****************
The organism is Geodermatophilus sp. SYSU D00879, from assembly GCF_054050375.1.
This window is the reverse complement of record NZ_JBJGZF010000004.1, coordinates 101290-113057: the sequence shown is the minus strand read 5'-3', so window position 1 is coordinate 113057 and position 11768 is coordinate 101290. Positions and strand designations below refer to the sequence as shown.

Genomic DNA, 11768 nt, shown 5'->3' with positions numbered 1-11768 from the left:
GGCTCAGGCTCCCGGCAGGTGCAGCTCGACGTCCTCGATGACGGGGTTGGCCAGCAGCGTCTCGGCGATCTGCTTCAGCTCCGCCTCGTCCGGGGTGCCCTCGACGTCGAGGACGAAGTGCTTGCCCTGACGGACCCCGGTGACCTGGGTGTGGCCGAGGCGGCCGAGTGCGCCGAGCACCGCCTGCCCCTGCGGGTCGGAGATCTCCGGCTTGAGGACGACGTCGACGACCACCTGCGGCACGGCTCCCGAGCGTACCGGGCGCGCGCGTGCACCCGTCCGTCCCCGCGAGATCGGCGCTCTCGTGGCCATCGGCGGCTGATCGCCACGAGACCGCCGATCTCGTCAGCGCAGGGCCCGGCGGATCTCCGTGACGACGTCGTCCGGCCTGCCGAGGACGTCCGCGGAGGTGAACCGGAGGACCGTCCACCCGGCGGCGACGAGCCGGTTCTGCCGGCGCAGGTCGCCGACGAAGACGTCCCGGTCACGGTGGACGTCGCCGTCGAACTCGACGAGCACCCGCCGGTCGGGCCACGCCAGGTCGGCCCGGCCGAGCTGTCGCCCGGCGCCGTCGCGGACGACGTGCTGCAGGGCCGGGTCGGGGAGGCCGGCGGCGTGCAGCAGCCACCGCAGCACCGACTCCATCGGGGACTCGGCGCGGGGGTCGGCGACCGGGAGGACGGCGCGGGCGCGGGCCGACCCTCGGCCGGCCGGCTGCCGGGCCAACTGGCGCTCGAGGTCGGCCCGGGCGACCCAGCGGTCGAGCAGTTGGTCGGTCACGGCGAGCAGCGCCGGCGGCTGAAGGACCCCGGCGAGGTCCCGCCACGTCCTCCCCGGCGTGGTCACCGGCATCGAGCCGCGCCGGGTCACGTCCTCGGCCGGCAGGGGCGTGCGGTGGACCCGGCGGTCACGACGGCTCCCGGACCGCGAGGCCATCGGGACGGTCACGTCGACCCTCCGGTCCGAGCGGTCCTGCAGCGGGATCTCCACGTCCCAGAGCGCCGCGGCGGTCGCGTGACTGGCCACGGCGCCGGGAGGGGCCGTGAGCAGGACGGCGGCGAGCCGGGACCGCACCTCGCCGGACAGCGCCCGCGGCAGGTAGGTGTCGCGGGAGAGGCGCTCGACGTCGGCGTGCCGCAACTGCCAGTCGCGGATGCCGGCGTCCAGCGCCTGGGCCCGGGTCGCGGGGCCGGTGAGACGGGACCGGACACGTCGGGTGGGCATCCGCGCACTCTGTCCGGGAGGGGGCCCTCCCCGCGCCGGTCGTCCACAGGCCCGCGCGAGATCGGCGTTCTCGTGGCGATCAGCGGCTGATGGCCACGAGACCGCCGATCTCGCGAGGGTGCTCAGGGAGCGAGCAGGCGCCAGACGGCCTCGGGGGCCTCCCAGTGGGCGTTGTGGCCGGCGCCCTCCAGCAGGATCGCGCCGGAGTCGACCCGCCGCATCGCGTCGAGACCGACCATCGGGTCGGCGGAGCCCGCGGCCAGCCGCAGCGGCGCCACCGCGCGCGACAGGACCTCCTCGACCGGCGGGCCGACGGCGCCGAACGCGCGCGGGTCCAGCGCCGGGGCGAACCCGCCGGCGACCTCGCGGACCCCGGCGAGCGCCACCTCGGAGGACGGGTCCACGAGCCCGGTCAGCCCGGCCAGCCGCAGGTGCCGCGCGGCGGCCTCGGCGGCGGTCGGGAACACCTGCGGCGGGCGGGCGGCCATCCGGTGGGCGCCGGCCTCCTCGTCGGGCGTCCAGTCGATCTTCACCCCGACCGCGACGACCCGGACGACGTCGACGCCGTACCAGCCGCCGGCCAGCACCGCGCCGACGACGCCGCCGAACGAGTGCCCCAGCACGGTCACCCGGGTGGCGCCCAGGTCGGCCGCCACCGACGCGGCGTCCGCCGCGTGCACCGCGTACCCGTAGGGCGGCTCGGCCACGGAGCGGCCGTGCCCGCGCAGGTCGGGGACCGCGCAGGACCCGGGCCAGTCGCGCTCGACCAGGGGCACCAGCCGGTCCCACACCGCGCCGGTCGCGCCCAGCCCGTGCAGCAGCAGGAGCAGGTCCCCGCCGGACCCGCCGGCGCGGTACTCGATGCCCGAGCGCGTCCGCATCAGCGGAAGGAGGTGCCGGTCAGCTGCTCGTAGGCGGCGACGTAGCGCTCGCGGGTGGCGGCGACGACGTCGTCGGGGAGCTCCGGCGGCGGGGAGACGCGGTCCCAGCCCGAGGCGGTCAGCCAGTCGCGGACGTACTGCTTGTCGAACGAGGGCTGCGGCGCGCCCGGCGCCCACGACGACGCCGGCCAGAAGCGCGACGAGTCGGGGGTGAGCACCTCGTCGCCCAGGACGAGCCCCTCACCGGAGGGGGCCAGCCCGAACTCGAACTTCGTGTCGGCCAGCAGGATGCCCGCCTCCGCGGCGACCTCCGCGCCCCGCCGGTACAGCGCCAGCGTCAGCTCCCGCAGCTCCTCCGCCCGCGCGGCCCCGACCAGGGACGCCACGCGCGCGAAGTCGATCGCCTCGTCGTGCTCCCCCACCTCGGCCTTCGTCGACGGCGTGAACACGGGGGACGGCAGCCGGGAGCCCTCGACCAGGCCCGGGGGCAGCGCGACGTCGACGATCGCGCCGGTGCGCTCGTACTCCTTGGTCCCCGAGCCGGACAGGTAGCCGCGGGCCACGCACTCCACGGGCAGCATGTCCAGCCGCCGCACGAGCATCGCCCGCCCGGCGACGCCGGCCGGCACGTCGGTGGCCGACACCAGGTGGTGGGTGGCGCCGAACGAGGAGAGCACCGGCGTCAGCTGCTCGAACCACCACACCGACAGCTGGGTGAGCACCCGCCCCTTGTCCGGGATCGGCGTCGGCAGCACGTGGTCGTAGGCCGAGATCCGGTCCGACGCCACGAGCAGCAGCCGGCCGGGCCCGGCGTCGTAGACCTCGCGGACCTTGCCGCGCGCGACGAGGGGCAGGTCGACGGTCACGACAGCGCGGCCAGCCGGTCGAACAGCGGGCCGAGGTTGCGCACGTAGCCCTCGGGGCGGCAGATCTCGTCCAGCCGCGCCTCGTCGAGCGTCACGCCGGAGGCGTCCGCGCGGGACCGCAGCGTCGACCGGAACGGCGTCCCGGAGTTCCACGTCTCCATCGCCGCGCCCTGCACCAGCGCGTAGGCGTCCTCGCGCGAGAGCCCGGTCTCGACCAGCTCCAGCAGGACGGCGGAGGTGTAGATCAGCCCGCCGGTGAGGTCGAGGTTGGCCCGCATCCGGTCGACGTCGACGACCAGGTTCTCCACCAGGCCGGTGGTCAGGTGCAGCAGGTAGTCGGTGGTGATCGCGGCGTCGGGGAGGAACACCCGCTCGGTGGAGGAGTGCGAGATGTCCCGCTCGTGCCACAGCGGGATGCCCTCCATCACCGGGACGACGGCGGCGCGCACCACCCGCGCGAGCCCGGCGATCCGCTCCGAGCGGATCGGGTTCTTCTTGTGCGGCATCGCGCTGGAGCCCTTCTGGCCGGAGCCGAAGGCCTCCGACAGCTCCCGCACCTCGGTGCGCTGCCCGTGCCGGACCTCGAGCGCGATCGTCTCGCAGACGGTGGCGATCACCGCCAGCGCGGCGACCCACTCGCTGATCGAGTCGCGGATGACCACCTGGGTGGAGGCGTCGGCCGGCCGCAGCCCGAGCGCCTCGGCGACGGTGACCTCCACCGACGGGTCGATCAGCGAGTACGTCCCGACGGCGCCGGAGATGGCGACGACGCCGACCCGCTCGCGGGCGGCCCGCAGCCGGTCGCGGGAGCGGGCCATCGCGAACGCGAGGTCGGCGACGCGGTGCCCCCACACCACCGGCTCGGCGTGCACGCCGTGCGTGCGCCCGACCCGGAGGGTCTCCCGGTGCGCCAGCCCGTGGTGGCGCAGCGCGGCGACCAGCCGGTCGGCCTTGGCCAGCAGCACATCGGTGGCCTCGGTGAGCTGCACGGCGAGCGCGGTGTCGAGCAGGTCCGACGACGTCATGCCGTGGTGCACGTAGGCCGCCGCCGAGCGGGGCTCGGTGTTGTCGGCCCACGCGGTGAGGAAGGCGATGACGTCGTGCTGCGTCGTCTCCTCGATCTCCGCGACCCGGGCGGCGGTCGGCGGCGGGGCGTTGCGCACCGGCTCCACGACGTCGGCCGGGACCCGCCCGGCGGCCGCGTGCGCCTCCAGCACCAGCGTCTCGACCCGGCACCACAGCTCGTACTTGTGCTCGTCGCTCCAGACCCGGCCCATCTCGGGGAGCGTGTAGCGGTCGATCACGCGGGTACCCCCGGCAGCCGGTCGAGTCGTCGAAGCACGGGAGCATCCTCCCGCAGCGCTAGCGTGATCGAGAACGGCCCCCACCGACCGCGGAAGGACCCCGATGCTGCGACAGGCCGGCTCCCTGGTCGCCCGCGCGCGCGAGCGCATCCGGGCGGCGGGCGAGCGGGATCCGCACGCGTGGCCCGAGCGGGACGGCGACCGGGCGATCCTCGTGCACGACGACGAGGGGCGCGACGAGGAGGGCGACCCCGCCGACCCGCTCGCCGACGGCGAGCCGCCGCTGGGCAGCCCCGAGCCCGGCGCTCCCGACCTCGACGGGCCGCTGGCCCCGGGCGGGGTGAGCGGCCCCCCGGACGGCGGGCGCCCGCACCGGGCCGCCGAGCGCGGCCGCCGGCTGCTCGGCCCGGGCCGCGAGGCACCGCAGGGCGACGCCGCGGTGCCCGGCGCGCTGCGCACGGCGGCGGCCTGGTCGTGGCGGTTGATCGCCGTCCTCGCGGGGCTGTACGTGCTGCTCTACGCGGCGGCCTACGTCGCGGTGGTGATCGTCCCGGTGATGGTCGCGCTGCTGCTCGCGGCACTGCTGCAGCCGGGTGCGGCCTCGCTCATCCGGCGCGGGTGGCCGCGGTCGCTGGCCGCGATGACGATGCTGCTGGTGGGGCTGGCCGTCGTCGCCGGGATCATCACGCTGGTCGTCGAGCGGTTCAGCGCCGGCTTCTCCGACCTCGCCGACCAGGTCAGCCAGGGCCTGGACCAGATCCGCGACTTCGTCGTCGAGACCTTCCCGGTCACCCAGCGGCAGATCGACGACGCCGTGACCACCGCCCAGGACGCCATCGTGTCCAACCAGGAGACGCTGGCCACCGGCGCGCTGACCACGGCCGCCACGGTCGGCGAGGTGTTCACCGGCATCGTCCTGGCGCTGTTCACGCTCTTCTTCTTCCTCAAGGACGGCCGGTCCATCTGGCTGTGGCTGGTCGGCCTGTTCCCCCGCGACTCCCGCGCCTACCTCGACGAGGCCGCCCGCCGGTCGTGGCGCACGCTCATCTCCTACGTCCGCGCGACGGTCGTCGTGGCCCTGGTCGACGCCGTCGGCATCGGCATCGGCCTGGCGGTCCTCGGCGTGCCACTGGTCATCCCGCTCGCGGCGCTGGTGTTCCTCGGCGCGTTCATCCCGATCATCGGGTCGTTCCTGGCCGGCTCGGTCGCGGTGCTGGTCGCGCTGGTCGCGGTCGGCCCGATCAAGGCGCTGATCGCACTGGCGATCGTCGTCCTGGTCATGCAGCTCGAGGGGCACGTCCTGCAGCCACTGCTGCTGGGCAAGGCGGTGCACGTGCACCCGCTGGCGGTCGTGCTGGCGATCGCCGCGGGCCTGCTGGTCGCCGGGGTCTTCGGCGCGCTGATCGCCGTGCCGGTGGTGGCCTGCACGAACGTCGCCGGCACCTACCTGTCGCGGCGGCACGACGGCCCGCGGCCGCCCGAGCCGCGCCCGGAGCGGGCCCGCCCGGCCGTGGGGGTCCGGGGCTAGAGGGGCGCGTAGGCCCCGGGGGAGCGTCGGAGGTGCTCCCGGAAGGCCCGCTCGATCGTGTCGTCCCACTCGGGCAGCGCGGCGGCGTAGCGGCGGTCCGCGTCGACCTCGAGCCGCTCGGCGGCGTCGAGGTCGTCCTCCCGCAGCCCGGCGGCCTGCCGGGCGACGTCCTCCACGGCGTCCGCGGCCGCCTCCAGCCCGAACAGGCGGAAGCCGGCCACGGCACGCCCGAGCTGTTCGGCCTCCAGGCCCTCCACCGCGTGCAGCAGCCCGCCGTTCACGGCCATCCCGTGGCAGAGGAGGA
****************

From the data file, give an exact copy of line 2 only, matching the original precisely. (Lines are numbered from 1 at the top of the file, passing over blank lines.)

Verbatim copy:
This window is the reverse complement of record NZ_JBJGZF010000004.1, coordinates 101290-113057: the sequence shown is the minus strand read 5'-3', so window position 1 is coordinate 113057 and position 11768 is coordinate 101290. Positions and strand designations below refer to the sequence as shown.